Some pre-requisites are essential before we get into the heart of successful trading. The Japanese Candlestick method is one important aspect. And by the way, Candlesticks are not complicated at all. Actually, no previous candlestick knowledge is needed to understand and follow the method. Just focus on what we have to pick from that school, and that's all you need to know, in order to take the first steps towards successful trading. The beauty of candlesticks, is that it is the ONLY method capable of signaling a trend reversal at its earliest stages. Yes, I repeat the ONLY method capable of doing that, and therefore, we can't ignore it if we want to be successful traders. Can we? The Japanese method was there 300 years before any other school of technical analysis.
We will only pick some major indicative candlestick patterns, memorize them by heart, and use them whenever we can in our trading. But first, we need to understand what a candle is. When you draw a Japanese Candlestick chart, you'll realize it's similar to candles, and hence the name. Some candles are white, others are black. And sometimes, there are lines on top and below the candle. The Candle itself is the difference between the open price and the close price at any given period. When the body of the candle is white, it means the market opened at the bottom of the candle, and closed at the top. And when the color of the body is black, it means the market opened at the top of candle and closed at the bottom, i.e. the close is lower than the open. Then what about those upper and lower lines? Those are the highs and lows at any given session. The highest price reached during a specific period is connected to the body of the candle, and is called the "upper shadow", whereas, the low of the session is connected to the body of the candle, and is called the "lower shadow". Sometimes the high is also the open/close, in which case the candle won't have a higher shadow. And if the low is also the open/close, then in the same way, the candle won't be having a lower shadow.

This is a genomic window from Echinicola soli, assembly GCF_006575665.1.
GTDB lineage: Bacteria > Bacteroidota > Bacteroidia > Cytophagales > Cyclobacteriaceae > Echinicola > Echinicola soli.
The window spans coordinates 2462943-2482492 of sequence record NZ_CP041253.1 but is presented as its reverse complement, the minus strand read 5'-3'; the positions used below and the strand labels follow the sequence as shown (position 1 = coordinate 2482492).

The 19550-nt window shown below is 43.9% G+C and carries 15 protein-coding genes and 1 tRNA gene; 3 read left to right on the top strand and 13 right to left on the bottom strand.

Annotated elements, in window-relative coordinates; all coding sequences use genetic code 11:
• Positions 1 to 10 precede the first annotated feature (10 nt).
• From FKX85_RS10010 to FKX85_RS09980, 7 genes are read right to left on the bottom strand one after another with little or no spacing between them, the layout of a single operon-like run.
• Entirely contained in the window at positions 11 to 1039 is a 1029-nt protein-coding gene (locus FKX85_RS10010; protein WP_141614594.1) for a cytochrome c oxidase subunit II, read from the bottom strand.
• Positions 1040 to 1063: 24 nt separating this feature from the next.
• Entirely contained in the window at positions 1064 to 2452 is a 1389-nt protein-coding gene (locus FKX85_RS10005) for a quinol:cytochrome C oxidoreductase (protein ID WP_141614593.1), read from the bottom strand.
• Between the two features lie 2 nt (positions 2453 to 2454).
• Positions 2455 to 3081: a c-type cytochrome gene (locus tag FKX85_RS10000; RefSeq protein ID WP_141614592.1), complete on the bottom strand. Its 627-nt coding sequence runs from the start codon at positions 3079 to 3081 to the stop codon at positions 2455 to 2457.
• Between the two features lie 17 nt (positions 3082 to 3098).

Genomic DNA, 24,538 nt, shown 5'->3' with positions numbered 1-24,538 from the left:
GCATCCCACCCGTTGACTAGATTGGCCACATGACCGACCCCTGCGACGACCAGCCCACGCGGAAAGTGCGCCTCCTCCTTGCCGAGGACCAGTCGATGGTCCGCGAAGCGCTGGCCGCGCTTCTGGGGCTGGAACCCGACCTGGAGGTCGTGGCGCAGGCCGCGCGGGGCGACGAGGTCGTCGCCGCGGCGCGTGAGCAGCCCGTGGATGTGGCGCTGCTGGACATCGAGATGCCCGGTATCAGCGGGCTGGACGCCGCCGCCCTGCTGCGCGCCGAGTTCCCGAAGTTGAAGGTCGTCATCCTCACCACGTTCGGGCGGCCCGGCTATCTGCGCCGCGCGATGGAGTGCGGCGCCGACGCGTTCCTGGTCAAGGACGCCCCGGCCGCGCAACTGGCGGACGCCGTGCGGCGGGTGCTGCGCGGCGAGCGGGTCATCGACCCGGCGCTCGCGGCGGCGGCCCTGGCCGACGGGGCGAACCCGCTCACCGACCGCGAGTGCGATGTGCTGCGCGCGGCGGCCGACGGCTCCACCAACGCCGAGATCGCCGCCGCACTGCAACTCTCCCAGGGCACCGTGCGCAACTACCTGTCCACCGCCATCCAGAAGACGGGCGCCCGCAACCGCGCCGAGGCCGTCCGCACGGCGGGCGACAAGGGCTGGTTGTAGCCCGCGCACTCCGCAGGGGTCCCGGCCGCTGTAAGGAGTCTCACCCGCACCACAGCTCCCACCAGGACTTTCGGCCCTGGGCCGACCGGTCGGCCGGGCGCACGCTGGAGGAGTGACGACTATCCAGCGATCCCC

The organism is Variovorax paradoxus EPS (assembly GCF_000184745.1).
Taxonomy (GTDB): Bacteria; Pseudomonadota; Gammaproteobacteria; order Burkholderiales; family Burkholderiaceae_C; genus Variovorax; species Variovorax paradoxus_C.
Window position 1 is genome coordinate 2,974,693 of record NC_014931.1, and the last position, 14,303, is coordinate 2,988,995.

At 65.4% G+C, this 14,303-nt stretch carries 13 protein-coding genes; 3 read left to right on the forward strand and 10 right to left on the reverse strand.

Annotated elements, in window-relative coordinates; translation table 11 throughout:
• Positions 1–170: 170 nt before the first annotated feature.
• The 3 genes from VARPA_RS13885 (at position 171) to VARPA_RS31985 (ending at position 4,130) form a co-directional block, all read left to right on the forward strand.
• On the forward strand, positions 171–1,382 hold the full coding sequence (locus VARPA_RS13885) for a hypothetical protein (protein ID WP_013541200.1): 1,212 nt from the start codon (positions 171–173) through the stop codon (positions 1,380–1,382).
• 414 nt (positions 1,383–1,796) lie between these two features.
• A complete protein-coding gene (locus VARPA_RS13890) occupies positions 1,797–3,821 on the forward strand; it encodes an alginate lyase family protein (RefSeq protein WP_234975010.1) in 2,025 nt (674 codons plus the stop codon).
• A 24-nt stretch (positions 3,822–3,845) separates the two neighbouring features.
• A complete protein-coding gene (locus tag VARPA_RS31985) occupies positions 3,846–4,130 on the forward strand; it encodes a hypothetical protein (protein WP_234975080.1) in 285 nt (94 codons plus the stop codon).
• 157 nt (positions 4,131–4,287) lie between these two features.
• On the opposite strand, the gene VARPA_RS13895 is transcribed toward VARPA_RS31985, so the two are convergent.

Please find below detailed description of each candle pattern we will be using :
Continuation Patterns :
1) Long White Body: In a bullish trend, this candle is very healthy and confirms the continuation of the positive trend. It's simply a candle with a white body that is longer than usual. This should be easily detectable with the eye.
2) Long Black Body: In bear trend, it confirms the continuation of the negative tone.
That's all you need to know as far as continuation patterns are concerned so stick to those until we see how to use them in conjunction with Moving Averages.